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The Reel Deal: Budding duo takes sting out of 'The Green Hornet'
“The Green Hornet” is a movie filled with moments - cool action moments, comedic moments, entertaining moments and moments where you just wish it would be over.
It starts off slowly with the introduction of its main villain Benjamin Chudnofsky (Christoph Waltz). He is the long-time overseer of the gang and drug activity in Los Angeles, but has recently been losing respect from his underlings.
He meets an up-and-comer in the trade and they talk, and talk, and talk some more and then, as you’re about to doze off, he proves just how capable he is at his job with a surprising bit of violence. Even though Waltz plays this role like his famous protagonist Hans Landa in “Inglourious Basterds,” I thought the banter was such a drone that it just lost my attention.
Then, to make matters worse, we are introduced to the hero of the film, an irresponsible party boy named Britt Reid (Seth Rogen) who is the son of a neglectful newspaper magnate. (Question of the day: Do newspaper magnates still exist? I should look online.)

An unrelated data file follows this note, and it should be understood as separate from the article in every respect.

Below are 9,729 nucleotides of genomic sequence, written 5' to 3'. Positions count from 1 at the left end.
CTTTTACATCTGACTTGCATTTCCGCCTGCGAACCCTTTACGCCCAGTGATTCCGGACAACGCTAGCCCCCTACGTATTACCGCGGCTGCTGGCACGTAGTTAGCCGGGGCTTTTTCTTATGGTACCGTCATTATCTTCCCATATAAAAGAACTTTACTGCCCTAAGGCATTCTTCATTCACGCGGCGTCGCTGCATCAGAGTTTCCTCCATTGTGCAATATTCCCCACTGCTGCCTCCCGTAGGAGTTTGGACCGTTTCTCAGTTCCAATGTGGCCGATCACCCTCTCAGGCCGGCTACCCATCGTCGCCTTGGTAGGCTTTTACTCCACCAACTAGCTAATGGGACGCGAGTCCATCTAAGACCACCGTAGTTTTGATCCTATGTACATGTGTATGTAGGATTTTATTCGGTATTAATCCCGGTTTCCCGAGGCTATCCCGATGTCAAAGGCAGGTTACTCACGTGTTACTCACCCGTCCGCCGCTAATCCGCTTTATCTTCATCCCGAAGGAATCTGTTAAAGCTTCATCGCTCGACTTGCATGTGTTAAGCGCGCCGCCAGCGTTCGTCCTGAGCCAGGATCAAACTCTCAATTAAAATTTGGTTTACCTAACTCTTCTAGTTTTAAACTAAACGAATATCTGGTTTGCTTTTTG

When his father dies unexpectedly, he is left to run the newspaper even though it is a responsibility he does not want.
Just as I was checking my watch and yawning for the 12th time, something strange happened: the movie became bearable, if not enjoyable. I credit this turnaround to Asian superstar Jay Chou.
Chou plays Kato, a genius auto mechanic who used to be the valet for Britt’s father. Rather than lay him off (mainly because he makes a mean latte) the two bond over gadgets, martial arts and Kato’s supreme awesomeness.
With a few beers in their systems, the duo goes out to cause a little mischief (Britt wants to remove the head from a statue of his father that was recently erected) and end up thwarting a crime.
After kicking some bad-guy tail and having nothing better to do, they decide to become a crime-fighting team who, puzzlingly, pose as villains in order to get closer to the criminals they are out to bust. It’s an odd take, but it’s the characteristic of Britt, which is to say he doesn’t think things through.
Now, with their newfound infamy (thanks in large part to the newspaper Britt uses to promote their masked adventures) they attract the attention of Chudnofsky and another unknown villain who is just as dangerous and influential as the can’t-get-any-respect crime boss.
Where this movie works is the chemistry between Rogen and Chou. They have a real buddy-buddy connection that makes “The Green Hornet” flow and become enjoyable. But when they are not together, this film unravels and reminds me of some of the movies that come out in the summer – dull, mindless and utterly forgettable.
Dedra Cordle is a Messenger staff writer.
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